It wasn’t too long of a drive before we got to the site, easily recognizable by the pink jellyfish illuminated and floating in the air. The campsite was named the Succulents and they had nearly finished building a massive “Cactopus” which would serve as a dance floor. The festival was set up like a clock, each site at a different time. Will and I had some gin and then went exploring a bit. It didn’t last too long because we were pretty tired, but we headed over to “Desert Rose” which was set up like a saloon and filled with drunken patrons who were dancing and drinking whiskey. There was a huge wheel beside a sign titled “Whiskey Whores” where you could spin the wheel and receive a free shot of whiskey on the condition that you complete the task the wheel lands on. One of our friends had to lick hot sauce off of her friend’s nipple. Not a big fan of whiskey and a little too shy to be licking nipples, I opted out of this activity and consequently ran into Mark and Hans.
An hour or so later, I ran into Will again by the jellyfish and we set up our tent and headed to bed. In the morning, Andre had gone to fetch the rest of our things and to deal with the tire situation. Will and I took a walk around to see all the different campsites in the daylight. We stopped at one place that was set up in the middle like a coffee shop and they served us miniature lattes and biscuits. After the coffee, we headed back to the Succulents and helped assemble the paper lanterns used to make a trail—each person could take one, fill it with sand, and then write a dream on it, placing it next to the one before it, creating a path. They were filled with LED lights so that at night they lit up and illuminated the trail. While we were doing this, some ladies came by with cherries that they had marinated in brandy for three months. They were delicious, but really strong! Still they insisted we take as many as we like and each one was better than the last.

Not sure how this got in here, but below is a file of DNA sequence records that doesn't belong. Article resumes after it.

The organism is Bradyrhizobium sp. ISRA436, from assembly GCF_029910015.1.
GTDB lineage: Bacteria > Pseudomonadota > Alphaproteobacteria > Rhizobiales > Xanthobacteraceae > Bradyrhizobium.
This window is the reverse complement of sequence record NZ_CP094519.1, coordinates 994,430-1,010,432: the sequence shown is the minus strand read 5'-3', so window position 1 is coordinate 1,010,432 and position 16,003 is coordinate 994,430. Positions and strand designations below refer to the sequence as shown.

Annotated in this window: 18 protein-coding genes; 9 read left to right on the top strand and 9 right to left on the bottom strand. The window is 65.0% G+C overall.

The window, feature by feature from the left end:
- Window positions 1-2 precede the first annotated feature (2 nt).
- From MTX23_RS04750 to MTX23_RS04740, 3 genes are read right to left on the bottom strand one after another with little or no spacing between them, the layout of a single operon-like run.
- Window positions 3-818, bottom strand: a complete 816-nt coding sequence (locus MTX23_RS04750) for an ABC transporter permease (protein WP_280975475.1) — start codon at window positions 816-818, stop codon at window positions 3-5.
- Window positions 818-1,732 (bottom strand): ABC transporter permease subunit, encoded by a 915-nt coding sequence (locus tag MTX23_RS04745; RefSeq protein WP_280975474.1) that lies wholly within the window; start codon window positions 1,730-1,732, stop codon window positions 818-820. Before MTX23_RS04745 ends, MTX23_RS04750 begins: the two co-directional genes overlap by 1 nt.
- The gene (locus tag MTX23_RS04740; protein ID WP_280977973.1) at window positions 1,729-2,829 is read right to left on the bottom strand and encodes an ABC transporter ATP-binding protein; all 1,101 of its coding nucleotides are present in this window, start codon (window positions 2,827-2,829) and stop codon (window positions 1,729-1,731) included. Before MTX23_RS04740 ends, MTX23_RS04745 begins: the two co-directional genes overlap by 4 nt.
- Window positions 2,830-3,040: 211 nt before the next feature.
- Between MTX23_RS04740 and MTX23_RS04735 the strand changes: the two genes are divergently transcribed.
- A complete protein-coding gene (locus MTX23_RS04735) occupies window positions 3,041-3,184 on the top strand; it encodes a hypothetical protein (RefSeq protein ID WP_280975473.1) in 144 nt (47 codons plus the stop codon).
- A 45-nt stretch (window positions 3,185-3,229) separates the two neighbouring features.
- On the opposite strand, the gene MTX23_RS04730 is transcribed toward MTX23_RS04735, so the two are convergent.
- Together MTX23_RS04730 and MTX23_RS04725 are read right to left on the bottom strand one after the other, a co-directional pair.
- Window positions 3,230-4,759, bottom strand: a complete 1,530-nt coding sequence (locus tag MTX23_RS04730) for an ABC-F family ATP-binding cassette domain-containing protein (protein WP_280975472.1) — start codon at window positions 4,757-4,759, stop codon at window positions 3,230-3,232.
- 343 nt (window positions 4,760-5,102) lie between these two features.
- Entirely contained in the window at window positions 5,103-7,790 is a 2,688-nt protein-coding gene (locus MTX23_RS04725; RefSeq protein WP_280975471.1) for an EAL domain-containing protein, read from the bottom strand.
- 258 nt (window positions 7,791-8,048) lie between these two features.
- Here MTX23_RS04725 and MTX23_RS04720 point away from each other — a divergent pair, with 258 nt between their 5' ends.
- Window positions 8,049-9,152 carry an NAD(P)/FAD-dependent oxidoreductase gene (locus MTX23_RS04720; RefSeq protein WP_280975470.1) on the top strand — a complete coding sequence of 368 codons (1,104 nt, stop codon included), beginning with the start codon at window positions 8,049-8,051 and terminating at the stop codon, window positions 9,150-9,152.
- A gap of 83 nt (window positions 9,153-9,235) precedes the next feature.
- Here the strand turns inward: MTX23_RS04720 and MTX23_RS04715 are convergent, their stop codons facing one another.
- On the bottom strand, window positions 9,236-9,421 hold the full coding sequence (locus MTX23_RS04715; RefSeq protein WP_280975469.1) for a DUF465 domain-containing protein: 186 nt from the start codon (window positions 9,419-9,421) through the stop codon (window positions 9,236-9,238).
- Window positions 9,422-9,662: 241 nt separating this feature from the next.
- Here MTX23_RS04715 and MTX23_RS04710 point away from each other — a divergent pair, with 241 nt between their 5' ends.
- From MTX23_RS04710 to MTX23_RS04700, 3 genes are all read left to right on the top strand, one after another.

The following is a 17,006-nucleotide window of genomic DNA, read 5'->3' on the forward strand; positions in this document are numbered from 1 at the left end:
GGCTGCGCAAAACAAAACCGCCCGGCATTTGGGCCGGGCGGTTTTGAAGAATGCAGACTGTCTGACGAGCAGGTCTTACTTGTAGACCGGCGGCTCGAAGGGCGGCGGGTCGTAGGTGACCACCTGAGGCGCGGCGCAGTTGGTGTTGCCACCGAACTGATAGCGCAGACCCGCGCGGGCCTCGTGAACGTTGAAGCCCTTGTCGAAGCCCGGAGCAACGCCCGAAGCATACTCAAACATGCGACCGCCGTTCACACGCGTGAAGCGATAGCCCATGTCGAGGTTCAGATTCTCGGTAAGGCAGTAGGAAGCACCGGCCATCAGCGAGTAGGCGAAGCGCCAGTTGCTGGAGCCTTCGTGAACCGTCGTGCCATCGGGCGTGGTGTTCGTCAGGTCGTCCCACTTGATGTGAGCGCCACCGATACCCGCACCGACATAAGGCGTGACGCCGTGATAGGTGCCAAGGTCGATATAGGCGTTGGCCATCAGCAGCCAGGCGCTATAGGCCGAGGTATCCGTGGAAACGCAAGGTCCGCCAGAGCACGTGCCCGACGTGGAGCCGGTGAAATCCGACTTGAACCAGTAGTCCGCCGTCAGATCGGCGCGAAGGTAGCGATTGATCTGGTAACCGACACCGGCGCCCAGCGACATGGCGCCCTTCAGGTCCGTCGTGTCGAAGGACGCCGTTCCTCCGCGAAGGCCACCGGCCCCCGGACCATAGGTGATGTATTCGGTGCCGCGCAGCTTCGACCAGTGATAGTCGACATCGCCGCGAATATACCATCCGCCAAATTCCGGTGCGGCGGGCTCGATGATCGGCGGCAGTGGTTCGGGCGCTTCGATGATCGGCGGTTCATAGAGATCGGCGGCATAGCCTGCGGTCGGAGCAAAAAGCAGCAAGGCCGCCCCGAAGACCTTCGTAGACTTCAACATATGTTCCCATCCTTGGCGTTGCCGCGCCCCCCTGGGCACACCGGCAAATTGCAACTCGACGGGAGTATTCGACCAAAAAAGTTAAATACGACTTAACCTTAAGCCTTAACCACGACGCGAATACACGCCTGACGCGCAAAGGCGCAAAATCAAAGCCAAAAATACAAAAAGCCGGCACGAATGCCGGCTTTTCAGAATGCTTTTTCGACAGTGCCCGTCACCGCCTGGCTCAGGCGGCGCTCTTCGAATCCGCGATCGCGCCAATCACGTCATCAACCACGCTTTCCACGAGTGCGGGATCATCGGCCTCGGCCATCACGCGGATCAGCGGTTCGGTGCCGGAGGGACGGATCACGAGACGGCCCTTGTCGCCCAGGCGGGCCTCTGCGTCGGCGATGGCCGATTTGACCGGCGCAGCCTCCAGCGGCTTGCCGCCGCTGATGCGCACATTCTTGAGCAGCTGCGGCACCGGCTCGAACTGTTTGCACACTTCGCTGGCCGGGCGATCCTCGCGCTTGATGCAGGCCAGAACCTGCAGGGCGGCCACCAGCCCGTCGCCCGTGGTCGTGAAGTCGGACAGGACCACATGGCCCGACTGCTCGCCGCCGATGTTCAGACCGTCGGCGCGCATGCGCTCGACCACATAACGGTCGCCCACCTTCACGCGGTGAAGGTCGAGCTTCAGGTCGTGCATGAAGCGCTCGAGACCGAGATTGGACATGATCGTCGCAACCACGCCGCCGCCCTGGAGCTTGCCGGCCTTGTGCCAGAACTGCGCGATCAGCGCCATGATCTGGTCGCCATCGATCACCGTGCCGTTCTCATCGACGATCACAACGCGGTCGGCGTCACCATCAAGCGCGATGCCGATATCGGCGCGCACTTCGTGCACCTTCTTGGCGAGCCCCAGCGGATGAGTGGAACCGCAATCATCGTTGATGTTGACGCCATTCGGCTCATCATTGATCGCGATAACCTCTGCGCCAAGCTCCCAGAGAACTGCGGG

Once I popped what felt like a million lanterns, I did some more exploring. I walked to the site called “Down the Rabbit Hole” where there was a tunnel which had random things hanging inside, including flowers and a potholder, and led into a small square room with a black and white checkered floor. On the left side was a tiny table with a series of tiny bottles sporting tags that read “Drink Me” (they were filled with brandy). On the right wall there was a door sized for a small child that brought me into an oblong room blasting trippy music where people dressed in crazy outfits were dancing around a long picnic table. The DJ was wearing a caterpillar suit and there was a man running around dressed as the Mad Hatter. On the picnic table we loads of tiny cupcakes and teapots and cups for anyone who wanted some. It actually felt like I fell down the rabbit hole. It was so neat!
At another site, there was a massive heart that spun and in the dark it looked multi-dimensional against black lights. Featured inside this tent were free yoga sessions, consultations with a love guru, and a showing of the Muppets movie for all. Many of the campsites had various canvases to paint on, including a shovel, a massive tarp, and a floor. In the middle of the venue, there was a massive Lego man that had been left from the year before and a cannon that shot anvils on the hour. The anvils only went about two feet because they were so heavy but the randomness of the act was entertaining. There was also a house on wheels that had really good DJs every night and a living room built off the right side of it.
Nighttime was surely the best part of the festival, however. Many of the structures built around the festival were burned come sundown and this was quite entertaining….
And once again, my friends I am going to leave you hanging. Only this time, I promise to finish tomorrow.